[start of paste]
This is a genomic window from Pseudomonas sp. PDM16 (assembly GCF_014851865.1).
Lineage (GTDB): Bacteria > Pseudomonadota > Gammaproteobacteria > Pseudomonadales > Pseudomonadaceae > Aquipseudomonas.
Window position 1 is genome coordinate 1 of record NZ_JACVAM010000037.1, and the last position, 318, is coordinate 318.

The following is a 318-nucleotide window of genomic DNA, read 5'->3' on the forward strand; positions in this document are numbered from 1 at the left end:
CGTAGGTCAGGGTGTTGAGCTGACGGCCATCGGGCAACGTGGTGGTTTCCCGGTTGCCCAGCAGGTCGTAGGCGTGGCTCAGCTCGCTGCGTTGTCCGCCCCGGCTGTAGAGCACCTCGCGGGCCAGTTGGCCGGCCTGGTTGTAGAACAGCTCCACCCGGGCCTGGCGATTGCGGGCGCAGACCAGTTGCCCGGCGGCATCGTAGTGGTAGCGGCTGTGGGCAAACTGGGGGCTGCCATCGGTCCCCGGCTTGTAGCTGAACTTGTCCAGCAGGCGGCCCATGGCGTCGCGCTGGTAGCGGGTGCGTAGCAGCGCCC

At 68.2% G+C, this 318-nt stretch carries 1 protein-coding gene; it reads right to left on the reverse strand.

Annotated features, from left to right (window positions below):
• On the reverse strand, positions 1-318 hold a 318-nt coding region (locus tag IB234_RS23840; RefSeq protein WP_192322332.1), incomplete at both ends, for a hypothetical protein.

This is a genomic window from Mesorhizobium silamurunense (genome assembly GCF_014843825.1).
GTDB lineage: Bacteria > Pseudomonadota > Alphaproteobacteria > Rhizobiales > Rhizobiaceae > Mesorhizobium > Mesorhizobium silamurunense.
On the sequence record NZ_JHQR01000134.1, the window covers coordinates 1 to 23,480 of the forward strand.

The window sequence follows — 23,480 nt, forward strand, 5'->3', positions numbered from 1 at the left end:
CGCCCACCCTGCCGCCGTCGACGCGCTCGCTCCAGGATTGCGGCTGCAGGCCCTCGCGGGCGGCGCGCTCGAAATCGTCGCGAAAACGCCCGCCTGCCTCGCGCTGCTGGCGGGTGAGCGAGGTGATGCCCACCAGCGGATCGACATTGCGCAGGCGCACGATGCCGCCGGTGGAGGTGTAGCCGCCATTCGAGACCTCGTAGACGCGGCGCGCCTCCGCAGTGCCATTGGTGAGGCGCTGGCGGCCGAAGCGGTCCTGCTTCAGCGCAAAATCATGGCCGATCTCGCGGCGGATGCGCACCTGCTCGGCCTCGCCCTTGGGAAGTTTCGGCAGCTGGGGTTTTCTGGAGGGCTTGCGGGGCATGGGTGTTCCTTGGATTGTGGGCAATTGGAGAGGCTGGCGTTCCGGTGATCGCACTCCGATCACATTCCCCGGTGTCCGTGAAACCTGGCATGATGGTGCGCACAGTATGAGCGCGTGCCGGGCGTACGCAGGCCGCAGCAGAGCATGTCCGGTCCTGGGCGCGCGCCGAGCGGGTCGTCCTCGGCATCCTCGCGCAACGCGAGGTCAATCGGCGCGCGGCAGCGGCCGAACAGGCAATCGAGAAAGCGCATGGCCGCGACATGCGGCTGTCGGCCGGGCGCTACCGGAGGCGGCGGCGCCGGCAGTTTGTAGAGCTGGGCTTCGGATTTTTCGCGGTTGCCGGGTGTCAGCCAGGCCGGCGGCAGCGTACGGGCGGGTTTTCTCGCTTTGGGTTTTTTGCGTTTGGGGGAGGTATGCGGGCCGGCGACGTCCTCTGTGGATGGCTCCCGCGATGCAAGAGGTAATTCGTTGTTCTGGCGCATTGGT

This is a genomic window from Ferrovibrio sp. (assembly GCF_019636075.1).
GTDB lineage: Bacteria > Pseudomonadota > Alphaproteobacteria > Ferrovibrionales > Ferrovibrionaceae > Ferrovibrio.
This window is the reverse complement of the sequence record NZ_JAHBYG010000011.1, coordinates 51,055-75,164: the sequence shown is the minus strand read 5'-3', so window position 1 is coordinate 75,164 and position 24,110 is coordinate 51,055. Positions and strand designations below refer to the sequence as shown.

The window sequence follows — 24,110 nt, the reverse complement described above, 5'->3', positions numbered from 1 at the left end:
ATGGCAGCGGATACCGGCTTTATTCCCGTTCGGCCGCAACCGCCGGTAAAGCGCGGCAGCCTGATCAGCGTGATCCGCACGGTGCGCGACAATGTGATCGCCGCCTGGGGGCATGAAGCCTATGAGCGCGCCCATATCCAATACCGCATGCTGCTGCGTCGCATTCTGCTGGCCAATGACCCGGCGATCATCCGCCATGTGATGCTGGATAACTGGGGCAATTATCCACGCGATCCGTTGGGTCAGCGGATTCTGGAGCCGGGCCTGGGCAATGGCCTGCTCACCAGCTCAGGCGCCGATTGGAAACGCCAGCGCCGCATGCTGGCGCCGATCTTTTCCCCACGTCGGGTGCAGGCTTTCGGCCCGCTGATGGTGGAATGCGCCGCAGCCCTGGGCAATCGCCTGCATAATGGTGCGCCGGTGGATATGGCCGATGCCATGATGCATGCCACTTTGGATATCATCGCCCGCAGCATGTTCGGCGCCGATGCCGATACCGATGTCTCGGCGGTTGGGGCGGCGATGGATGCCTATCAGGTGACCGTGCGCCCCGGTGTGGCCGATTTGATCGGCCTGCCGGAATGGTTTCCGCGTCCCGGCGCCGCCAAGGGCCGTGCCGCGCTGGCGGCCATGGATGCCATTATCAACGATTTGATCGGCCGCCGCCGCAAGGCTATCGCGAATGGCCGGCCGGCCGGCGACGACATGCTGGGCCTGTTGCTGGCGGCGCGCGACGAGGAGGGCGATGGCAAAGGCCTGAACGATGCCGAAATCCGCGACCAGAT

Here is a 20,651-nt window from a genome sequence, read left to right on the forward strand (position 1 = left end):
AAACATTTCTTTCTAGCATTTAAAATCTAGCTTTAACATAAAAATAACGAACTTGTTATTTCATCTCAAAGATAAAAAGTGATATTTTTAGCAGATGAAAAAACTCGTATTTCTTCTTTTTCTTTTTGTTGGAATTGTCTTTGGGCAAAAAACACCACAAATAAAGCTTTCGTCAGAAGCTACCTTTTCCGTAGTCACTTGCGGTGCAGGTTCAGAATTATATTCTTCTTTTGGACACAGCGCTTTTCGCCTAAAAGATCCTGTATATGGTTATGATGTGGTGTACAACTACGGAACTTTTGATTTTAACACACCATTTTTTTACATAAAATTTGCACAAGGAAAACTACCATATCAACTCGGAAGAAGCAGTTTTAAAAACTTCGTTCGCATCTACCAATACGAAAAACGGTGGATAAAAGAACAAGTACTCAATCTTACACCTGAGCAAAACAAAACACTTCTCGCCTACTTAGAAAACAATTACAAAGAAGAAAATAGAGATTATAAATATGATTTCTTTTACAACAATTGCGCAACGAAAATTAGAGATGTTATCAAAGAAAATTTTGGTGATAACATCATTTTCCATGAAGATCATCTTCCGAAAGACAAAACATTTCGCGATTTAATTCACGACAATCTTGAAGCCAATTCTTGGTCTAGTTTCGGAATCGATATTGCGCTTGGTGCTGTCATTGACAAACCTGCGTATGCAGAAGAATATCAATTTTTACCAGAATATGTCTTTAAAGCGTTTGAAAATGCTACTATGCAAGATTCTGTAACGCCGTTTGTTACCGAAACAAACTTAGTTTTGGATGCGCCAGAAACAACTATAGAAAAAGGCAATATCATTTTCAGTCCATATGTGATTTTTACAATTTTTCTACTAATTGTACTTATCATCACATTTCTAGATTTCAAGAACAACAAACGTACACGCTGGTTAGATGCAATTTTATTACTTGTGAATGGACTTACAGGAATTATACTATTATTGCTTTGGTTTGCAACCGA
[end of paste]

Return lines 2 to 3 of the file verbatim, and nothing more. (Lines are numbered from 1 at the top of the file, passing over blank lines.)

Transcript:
Lineage (GTDB): Bacteria > Pseudomonadota > Gammaproteobacteria > Pseudomonadales > Pseudomonadaceae > Aquipseudomonas.
Window position 1 is genome coordinate 1 of record NZ_JACVAM010000037.1, and the last position, 318, is coordinate 318.